Results from the CIDDL Needs Assessment: Are Faculty and their Institutions Digitally Ready?
In the spring of 2023, CIDDL conducted a needs assessment to determine how we can best support faculty, as per our mission statement. CIDDL focused our research on three main questions. We will address the second question in this blog post by sharing our findings and discussing the implications. To learn more about the participants and methodology, read the introductory blog of this series. We addressed the first question in a previous blog and will address the third in a future blog.
The second question guiding our needs assessment was “To what extent are IHE faculty (and their institutions) engaging their students in learning environments optimized through pedagogically sound technology use?" Are they and their institutions digitally ready? To answer this question, we analyzed the results of the 77 higher education participants who responded to our survey. Of those, 51% were faculty in colleges of education and 25% were graduate and postdoctoral students. The remainder were other members of higher education including department chairs and faculty from other departments. The majority of respondents were from public institutions (77%), with 31% from Minority Serving Institutions. They included professionals in the areas of special education, general education, early intervention, and related services.
To answer this question, results were analyzed based on departmental readiness, faculty readiness, instructional practices, and the impact on students in institutions of higher education. In the following sections, we will share these results.
These findings focused on the overall department’s digital readiness. Over 50% of participants stated that their departments were at least partially ready in all categories. The breakdown of findings was as follows: had established and supported a common digital learning environment (an LMS) for students and faculty (61%), provided all faculty with a device (52%), had established expectations that course content would represent contemporary technologies used in the field (25%), had established norms for student use of digital devices in classes (23%), and provided faculty with a budget for specialized hardware, apps, or resources that were relevant and necessary to meet teaching responsibilities (17%).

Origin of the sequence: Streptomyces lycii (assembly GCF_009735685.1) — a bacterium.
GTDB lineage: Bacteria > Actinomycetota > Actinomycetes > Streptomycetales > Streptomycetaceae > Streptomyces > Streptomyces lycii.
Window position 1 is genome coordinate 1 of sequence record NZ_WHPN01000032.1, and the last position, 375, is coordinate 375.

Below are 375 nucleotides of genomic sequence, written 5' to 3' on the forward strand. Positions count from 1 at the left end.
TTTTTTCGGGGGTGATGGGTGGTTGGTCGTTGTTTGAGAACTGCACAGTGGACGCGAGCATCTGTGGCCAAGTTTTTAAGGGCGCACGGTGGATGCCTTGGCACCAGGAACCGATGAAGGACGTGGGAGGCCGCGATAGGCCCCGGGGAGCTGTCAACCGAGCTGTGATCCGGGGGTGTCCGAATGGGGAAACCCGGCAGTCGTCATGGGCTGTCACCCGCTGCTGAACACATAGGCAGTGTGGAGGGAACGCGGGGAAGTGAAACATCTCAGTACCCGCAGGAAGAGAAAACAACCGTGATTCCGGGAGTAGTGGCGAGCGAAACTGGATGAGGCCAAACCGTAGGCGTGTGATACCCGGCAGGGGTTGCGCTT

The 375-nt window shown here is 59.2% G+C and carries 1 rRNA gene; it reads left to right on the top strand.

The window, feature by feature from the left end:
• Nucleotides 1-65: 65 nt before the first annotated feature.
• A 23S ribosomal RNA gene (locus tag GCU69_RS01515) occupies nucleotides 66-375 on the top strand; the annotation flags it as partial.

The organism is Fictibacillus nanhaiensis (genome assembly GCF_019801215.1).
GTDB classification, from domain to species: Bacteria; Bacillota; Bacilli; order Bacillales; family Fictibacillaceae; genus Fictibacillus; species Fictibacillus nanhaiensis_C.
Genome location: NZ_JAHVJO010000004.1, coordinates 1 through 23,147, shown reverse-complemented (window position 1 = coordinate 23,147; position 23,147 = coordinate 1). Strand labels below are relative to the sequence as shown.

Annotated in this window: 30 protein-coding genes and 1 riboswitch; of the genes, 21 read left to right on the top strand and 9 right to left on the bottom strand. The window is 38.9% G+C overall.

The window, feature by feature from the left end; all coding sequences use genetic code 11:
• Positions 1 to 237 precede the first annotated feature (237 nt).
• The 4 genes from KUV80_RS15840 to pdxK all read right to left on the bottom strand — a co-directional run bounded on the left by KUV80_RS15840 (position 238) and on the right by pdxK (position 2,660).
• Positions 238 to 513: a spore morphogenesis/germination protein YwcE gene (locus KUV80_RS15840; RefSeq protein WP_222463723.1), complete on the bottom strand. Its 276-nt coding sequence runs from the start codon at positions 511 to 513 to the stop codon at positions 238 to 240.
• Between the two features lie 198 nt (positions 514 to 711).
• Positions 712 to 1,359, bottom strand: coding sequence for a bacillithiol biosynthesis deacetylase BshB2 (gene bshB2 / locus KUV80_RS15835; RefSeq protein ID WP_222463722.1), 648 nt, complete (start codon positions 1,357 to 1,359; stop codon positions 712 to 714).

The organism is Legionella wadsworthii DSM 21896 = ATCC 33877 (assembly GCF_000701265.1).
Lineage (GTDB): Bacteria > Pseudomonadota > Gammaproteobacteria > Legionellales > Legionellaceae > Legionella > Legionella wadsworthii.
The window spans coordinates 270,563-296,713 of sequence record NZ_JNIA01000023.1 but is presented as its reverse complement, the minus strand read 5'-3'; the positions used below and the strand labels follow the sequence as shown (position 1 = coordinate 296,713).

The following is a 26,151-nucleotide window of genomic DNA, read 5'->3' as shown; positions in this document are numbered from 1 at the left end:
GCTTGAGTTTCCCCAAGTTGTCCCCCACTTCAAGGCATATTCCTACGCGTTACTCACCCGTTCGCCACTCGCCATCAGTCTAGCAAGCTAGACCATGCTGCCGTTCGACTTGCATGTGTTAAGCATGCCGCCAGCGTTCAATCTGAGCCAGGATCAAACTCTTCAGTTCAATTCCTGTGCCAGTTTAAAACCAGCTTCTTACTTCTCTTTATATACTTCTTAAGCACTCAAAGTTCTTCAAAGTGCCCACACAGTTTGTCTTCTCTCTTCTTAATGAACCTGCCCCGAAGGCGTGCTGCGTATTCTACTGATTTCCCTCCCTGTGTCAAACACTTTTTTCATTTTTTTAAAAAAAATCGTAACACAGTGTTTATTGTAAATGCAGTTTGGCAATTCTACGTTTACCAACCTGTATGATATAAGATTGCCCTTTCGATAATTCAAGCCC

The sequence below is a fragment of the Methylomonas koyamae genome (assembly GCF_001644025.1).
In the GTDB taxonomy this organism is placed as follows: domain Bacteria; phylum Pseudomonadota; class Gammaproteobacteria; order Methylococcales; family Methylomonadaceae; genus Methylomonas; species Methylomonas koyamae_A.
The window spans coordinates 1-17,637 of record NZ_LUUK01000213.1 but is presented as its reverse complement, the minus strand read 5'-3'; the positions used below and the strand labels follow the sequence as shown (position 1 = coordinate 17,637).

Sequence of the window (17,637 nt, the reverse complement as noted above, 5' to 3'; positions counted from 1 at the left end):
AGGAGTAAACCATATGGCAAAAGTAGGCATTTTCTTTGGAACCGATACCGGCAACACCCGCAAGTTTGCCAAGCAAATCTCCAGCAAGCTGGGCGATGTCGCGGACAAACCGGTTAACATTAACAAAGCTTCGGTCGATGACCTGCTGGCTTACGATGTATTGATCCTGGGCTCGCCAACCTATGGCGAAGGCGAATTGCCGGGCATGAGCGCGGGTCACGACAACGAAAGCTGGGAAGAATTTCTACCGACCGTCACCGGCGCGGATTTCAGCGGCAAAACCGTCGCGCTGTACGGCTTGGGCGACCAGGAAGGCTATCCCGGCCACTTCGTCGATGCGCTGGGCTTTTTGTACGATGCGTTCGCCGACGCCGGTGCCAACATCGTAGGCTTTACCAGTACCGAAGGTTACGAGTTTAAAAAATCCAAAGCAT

The findings in this area were a result of questions that asked faculty to self-evaluate their level of digital readiness. Results indicated that 28% of participants felt that they were knowledgeable users, 42% were critical users, and 23% were gaining confidence.
These results indicate that, while individual faculty are using digital tools in redesigned learning environments, most departments are not at full digital readiness in terms of infrastructure, policy, or sound practices.